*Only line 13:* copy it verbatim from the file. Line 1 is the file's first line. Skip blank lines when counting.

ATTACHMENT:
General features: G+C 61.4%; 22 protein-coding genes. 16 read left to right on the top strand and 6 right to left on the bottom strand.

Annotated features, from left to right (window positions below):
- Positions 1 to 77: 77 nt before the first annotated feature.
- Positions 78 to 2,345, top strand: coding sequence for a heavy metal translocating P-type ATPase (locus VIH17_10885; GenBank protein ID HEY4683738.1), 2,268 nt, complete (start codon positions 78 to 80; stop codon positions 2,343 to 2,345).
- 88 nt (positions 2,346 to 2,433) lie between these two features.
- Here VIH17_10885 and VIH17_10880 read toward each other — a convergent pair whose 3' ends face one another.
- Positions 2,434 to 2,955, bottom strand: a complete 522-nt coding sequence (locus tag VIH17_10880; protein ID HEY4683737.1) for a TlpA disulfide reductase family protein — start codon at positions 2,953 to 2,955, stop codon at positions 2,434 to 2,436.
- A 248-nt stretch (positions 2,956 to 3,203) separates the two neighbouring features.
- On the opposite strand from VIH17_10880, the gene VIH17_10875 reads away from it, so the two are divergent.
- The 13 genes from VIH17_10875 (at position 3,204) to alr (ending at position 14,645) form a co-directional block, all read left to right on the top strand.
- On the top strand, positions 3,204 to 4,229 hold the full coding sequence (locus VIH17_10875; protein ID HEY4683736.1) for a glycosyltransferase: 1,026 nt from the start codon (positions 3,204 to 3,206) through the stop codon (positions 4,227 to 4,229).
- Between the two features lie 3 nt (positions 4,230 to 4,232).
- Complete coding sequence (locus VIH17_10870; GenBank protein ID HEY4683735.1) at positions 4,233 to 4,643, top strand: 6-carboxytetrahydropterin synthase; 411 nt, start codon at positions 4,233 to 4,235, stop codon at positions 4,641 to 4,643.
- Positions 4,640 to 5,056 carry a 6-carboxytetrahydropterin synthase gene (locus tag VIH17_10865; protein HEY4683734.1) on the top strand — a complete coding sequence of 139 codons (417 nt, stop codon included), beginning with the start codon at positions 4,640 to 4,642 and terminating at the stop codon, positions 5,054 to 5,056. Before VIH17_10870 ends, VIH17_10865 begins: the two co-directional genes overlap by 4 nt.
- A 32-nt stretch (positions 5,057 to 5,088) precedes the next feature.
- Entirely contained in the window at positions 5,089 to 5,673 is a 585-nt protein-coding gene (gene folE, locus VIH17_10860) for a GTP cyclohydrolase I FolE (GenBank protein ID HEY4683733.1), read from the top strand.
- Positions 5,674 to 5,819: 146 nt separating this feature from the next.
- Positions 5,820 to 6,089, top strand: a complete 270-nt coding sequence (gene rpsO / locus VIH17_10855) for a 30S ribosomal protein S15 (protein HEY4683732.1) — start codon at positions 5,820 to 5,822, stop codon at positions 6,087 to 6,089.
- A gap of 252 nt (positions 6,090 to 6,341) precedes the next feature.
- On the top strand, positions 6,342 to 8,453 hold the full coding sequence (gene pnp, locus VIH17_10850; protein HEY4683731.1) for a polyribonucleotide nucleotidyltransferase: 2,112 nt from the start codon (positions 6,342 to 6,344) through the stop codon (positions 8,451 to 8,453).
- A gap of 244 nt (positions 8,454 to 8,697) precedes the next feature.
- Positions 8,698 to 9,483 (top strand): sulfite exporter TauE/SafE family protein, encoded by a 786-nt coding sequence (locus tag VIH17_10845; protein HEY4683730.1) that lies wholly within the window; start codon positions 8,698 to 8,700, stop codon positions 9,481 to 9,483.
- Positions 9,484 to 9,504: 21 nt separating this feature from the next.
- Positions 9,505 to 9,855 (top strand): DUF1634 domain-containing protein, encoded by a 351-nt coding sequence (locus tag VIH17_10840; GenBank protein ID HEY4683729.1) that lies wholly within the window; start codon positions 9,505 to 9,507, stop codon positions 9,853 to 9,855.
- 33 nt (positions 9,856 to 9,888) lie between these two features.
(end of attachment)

- Complete coding sequence (locus VIH17_10870; GenBank protein ID HEY4683735.1) at positions 4,233 to 4,643, top strand: 6-carboxytetrahydropterin synthase; 411 nt, start codon at positions 4,233 to 4,235, stop codon at positions 4,641 to 4,643.